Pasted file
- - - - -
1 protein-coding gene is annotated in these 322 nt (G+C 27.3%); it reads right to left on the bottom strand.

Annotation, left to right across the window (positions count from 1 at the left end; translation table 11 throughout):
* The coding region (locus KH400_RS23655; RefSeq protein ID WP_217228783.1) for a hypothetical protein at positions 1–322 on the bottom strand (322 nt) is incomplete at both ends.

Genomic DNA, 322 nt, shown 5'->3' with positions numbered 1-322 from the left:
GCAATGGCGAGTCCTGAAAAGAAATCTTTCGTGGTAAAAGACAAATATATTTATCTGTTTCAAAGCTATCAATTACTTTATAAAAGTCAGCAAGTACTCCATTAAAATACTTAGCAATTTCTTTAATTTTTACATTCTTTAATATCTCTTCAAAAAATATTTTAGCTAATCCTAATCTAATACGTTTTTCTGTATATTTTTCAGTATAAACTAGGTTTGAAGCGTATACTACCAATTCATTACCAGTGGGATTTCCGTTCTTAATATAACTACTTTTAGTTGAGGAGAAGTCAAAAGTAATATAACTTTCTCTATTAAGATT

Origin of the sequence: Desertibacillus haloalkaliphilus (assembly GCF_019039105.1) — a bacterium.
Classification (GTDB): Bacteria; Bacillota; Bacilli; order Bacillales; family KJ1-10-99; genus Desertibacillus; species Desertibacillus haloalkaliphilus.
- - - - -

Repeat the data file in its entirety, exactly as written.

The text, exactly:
1 protein-coding gene is annotated in these 322 nt (G+C 27.3%); it reads right to left on the bottom strand.

Annotation, left to right across the window (positions count from 1 at the left end; translation table 11 throughout):
* The coding region (locus KH400_RS23655; RefSeq protein ID WP_217228783.1) for a hypothetical protein at positions 1–322 on the bottom strand (322 nt) is incomplete at both ends.

Genomic DNA, 322 nt, shown 5'->3' with positions numbered 1-322 from the left:
GCAATGGCGAGTCCTGAAAAGAAATCTTTCGTGGTAAAAGACAAATATATTTATCTGTTTCAAAGCTATCAATTACTTTATAAAAGTCAGCAAGTACTCCATTAAAATACTTAGCAATTTCTTTAATTTTTACATTCTTTAATATCTCTTCAAAAAATATTTTAGCTAATCCTAATCTAATACGTTTTTCTGTATATTTTTCAGTATAAACTAGGTTTGAAGCGTATACTACCAATTCATTACCAGTGGGATTTCCGTTCTTAATATAACTACTTTTAGTTGAGGAGAAGTCAAAAGTAATATAACTTTCTCTATTAAGATT

Origin of the sequence: Desertibacillus haloalkaliphilus (assembly GCF_019039105.1) — a bacterium.
Classification (GTDB): Bacteria; Bacillota; Bacilli; order Bacillales; family KJ1-10-99; genus Desertibacillus; species Desertibacillus haloalkaliphilus.